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Fluid Journal : Fluid Journal 1993-1995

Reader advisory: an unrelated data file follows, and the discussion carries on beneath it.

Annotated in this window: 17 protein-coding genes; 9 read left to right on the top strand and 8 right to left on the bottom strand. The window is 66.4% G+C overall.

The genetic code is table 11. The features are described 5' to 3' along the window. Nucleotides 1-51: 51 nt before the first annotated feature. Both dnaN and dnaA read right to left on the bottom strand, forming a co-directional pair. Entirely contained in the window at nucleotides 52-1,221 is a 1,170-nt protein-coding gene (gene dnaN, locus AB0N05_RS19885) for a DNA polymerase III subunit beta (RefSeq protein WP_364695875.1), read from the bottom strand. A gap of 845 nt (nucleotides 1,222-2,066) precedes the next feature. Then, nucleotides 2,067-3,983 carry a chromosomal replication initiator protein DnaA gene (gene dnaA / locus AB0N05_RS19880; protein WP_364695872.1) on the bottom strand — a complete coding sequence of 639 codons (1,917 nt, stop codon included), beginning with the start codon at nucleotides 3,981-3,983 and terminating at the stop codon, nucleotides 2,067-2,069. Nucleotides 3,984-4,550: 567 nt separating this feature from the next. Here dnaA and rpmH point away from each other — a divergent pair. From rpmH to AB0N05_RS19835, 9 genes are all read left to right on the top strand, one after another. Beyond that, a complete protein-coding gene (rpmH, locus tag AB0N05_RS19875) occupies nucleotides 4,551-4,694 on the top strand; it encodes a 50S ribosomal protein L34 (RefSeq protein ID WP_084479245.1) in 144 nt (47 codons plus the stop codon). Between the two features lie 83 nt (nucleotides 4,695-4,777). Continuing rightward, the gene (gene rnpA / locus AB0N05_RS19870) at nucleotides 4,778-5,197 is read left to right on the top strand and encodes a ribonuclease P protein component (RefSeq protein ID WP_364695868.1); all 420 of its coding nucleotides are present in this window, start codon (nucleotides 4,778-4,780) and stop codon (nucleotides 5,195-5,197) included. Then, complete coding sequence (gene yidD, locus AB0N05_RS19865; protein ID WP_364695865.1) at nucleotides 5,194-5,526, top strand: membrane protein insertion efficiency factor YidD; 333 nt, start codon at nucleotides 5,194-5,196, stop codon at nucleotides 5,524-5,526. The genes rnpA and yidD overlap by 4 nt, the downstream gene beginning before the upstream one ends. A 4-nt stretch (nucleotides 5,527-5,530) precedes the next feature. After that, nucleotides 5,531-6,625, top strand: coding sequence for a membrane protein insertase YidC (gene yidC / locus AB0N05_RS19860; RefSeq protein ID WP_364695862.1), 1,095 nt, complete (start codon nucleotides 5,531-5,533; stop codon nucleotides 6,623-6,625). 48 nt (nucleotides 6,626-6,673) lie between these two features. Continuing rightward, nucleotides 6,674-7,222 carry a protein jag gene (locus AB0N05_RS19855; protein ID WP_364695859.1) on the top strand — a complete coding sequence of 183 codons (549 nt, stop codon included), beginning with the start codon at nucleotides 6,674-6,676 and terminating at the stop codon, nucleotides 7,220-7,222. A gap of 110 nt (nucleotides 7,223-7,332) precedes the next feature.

1 Fluid Journal Fall 1994 FFF Exclusive "Zinc is the most widespread micronutrient "Zinc is the most widespread micronutrient "Zinc is the most widespre ad micronutrient "Zinc is the most widespre ad micronutrient "Zinc is the most widespre ad micronutrient deficiency in the Corn Belt." deficiency in the Corn Belt." deficiency in the Corn Belt." deficiency in the Corn Belt." deficiency in the Corn Belt." An interview with Dr. John Mortvedt of Colorado State University. FJ: You were with TVA for a long time weren't you? Yes, for almost 31 years. FJ: What were your responsibilities? I conducted research and development mainly on micronutrients and other fertilizers. Another part of my job was determining the fate of metals in sewage sludges and phosphate fertilizers after application to the soil. I was also involved with studies on nitrogen and phosphorus fertilizers, as well as working with the TVA field staff. FJ: Did you do much of your research in greenhouses? Yes. In addition to field research, many of my published papers are concerned with greenhouse research. We worked with university extension and research people to obtain in-field results where fertilizers are used. FJ: What were some of your findings on sewage sludges? We know there's a potential for heavy metal buildup when high rates of sewage sludges are used. I think you'll find the current regulations that went into effect in February of '94 pretty well reflect this. It amounts to having some limits on heavy metals in the sludge that would allow a gradual buildup in the soil. The object is to see that N and P in these sludge are applied on a sound agronomic basis. I think the regulations should stand the test of time. After all, they're based on over 25 years of research. FJ: A lot of sludge have high levels of salts. What happens to the salts? Where there is low rainfall, you may have a problem. There salts won't be washed out of the root zone. So we have another limiting factor for the application of these materials. FJ: For a grower interested in making sure he doesn't have a micronutrient deficiency, how reliable are current micronutrient soils tests? I'm confident of the tests. Various test have been calibrated for certain types of soils in different regions of the country. The important thing is to send a soil sample to a regional lab to assure the correct procedure is used for that region. How you sample is particularly important for micronutrients, because you need to get a representative sample of the field in question. After you've obtained the sample, you've got to be very careful that you don't contaminate the sample with other micronutrients that are also at very low levels in the soil. For example, you shouldn't use any type of brass or galvanized container for storing soil samples for zinc analyses. The sample should be placed in a plastic container. Stainless steel probes also should be used to avoid contamination. Following correct procedures, I think, will produce reliable results. FJ: Where do you sample? Most of the time in the root zone which is generally four to eight inches deep. Once you take deep samples, and include those with shallow samples, you're going to end up with a lower value because the level of available micronutrient decreases quite quickly below the root zone. FJ: What depth are we talking for sampling? It depends on fertilizer placement. If we take a representative sample, then it should be in the root zone. But if you're not tilling, the levels are going to again decrease because the previously applied micronutrients won't be down towards the bottom of that 12-inch zone. FJ: What if you're not tilling at all? I don't know if anyone has really studied whether, after five or ten years of reduced tillage, we'll see
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